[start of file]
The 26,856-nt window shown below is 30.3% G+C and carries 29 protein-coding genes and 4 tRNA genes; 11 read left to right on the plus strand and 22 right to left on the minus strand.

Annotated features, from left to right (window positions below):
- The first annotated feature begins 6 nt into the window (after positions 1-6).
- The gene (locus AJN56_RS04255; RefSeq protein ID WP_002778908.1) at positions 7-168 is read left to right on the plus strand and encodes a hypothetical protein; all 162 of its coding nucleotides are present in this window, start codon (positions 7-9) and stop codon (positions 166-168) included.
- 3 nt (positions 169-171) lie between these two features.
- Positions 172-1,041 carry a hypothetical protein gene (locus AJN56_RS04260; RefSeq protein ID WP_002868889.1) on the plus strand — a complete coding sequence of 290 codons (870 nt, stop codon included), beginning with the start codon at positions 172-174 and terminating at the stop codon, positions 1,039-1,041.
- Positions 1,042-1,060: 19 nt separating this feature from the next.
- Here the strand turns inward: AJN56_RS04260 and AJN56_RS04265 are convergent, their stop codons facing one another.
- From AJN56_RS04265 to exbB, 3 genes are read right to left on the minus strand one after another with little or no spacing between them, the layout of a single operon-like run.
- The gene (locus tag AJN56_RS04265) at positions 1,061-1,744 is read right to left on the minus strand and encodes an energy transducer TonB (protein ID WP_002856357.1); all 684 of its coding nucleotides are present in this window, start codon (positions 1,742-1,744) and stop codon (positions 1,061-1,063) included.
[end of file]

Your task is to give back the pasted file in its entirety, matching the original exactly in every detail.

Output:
The 26,856-nt window shown below is 30.3% G+C and carries 29 protein-coding genes and 4 tRNA genes; 11 read left to right on the plus strand and 22 right to left on the minus strand.

Annotated features, from left to right (window positions below):
- The first annotated feature begins 6 nt into the window (after positions 1-6).
- The gene (locus AJN56_RS04255; RefSeq protein ID WP_002778908.1) at positions 7-168 is read left to right on the plus strand and encodes a hypothetical protein; all 162 of its coding nucleotides are present in this window, start codon (positions 7-9) and stop codon (positions 166-168) included.
- 3 nt (positions 169-171) lie between these two features.
- Positions 172-1,041 carry a hypothetical protein gene (locus AJN56_RS04260; RefSeq protein ID WP_002868889.1) on the plus strand — a complete coding sequence of 290 codons (870 nt, stop codon included), beginning with the start codon at positions 172-174 and terminating at the stop codon, positions 1,039-1,041.
- Positions 1,042-1,060: 19 nt separating this feature from the next.
- Here the strand turns inward: AJN56_RS04260 and AJN56_RS04265 are convergent, their stop codons facing one another.
- From AJN56_RS04265 to exbB, 3 genes are read right to left on the minus strand one after another with little or no spacing between them, the layout of a single operon-like run.
- The gene (locus tag AJN56_RS04265) at positions 1,061-1,744 is read right to left on the minus strand and encodes an energy transducer TonB (protein ID WP_002856357.1); all 684 of its coding nucleotides are present in this window, start codon (positions 1,742-1,744) and stop codon (positions 1,061-1,063) included.